For Immediate Release
March 11, 2013
For More Information Contact:
BPL Communications Office
Author and historian Doris Kearns Goodwin will appear onstage with writer Rebecca Miller during a Wednesday, March 20, author talk event at the Boston Public Library (BPL). The author talk will take place at 6 p.m. in Rabb Lecture Hall at the BPL’s Central Library in Copley Square, located at 700 Boylston Street.
Rebecca Miller is the author of the century-spanning novel Jacob’s Folly, which follows the intertwined lives of four characters: Jacob, a Jewish peddler living in eighteenth-century France; Leslie and Deirdre Senzatimore, a settled American couple; and Masha, an alluring young Ultra-Orthodox Jew.
When Doris Kearns Goodwin read Jacob’s Folly, she was impressed by the way Miller wrote of the intertwined lives of characters across the centuries and how the past influences the present. Ms. Goodwin will interview Rebecca Miller on stage during the March 20 author talk.
Historian Doris Kearns Goodwin is known for her grand examinations of U.S. presidents. Her book No Ordinary Time: Franklin and Eleanor Roosevelt: The Home Front in World War II won the Pulitzer Prize in History. Her most recent bestseller, Team of Rivals: The Political Genius of Abraham Lincoln, was adapted into the Academy Award-nominated film Lincoln. She also charmed readers with her reminiscences of her father, growing up in the fifties, and the Brooklyn Dodgers in Wait Till Next Year. A former trustee of the Boston Public Library, Goodwin’s next book brings her back to presidents: The Bully Pulpit: Theodore Roosevelt, William Howard Taft, and the Golden Age of Journalism. The book will be published later this year.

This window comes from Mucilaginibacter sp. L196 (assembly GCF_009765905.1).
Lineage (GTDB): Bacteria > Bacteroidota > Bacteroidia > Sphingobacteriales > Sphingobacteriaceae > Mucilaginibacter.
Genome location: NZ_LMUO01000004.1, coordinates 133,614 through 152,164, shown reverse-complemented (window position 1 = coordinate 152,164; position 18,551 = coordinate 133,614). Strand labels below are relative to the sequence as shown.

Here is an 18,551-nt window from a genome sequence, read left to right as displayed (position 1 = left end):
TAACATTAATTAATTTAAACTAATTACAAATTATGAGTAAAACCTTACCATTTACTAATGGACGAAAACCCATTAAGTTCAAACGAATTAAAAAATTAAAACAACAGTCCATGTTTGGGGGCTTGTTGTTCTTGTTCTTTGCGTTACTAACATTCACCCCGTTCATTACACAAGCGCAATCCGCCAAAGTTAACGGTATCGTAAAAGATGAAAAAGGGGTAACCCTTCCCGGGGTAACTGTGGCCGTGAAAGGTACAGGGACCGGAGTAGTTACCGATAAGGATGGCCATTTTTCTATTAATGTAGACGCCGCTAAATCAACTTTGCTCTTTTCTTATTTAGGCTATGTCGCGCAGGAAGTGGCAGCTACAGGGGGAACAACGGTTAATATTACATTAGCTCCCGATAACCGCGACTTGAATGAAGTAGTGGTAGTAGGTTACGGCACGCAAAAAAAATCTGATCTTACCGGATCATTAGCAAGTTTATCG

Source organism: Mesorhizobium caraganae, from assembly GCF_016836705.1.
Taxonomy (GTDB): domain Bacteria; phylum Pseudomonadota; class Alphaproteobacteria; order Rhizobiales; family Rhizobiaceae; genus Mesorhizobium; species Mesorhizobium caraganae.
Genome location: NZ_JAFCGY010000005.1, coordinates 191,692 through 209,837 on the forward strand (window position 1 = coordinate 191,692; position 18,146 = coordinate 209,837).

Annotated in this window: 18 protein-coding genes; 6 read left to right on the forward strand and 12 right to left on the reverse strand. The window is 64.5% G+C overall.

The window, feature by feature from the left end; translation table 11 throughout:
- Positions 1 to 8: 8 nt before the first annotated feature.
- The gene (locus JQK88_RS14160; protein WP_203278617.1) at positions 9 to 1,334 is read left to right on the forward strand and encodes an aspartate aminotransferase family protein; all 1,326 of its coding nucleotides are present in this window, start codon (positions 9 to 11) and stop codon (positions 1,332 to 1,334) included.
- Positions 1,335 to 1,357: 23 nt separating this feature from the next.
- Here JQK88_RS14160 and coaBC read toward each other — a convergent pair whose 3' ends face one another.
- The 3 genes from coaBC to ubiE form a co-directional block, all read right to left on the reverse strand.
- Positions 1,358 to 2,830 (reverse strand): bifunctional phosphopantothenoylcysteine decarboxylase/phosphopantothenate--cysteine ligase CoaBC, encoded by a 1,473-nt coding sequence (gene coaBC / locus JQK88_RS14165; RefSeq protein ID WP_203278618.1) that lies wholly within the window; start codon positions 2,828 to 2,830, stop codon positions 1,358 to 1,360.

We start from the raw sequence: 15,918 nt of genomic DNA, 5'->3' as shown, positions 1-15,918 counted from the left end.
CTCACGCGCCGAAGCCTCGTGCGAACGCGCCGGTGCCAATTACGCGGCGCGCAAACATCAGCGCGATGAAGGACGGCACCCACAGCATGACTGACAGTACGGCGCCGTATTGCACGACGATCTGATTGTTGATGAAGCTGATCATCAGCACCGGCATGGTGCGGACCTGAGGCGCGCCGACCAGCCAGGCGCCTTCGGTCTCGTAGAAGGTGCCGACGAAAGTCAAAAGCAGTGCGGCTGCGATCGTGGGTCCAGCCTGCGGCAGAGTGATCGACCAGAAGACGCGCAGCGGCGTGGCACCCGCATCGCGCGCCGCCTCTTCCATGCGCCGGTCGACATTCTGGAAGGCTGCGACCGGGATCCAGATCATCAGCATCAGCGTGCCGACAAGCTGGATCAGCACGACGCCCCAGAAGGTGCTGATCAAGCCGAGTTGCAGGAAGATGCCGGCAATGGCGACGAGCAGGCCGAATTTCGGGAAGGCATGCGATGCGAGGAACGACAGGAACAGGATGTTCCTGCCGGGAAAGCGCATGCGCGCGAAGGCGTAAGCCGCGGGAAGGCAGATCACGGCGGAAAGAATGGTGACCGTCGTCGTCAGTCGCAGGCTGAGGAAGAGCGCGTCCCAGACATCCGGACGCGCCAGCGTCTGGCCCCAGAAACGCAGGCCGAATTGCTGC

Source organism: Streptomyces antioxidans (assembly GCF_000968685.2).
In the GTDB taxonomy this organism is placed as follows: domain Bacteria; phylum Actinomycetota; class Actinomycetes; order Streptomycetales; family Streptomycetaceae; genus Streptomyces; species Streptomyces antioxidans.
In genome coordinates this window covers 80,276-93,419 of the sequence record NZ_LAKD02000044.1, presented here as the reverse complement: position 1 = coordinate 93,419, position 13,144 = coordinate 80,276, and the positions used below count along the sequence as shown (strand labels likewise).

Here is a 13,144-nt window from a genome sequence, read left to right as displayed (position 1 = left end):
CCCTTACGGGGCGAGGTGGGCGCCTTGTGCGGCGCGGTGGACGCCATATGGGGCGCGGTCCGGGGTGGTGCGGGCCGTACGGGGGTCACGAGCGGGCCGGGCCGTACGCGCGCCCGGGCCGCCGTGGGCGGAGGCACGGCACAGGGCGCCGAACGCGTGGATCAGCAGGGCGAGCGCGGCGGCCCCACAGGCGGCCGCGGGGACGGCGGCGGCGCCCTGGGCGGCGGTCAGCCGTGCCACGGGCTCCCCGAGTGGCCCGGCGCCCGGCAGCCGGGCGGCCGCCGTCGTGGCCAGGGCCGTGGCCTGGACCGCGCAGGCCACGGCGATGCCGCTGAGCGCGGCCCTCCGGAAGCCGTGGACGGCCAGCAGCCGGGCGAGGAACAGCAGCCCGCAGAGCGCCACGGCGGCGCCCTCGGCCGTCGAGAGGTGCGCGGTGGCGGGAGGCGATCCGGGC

Rebecca Miller is the author of the short story collection Personal Velocity, her feature-film adaptation of which won the Grand Jury Prize at Sundance, and The Private Lives of Pippa Lee, which she also adapted for the screen. Ms. Miller is the daughter of playwright Arthur Miller and photographer Inge Morath.
Ms. Miller’s appearance at the BPL’s Central Library in Copley Square was originally scheduled for March 19, but was changed in conjunction with Ms. Goodwin’s added appearance. The full schedule of upcoming author talks at Boston Public Library locations is available at www.bpl.org/authors.
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Boston Public Library has a Central Library, twenty-five branches, a literacy center, map center, business library, and a website filled with digital content and services. Established in 1848, the Boston Public Library has pioneered public library service in America. It was the first publicly supported municipal library in America, the first public library to lend books, the first to have a branch library, and the first to have a children’s room. Each year, the Boston Public Library hosts thousands of programs and serves millions of people. All of its programs and exhibitions are free and open to the public. At the Boston Public Library, books are just the beginning. To learn more, visit www.bpl.org.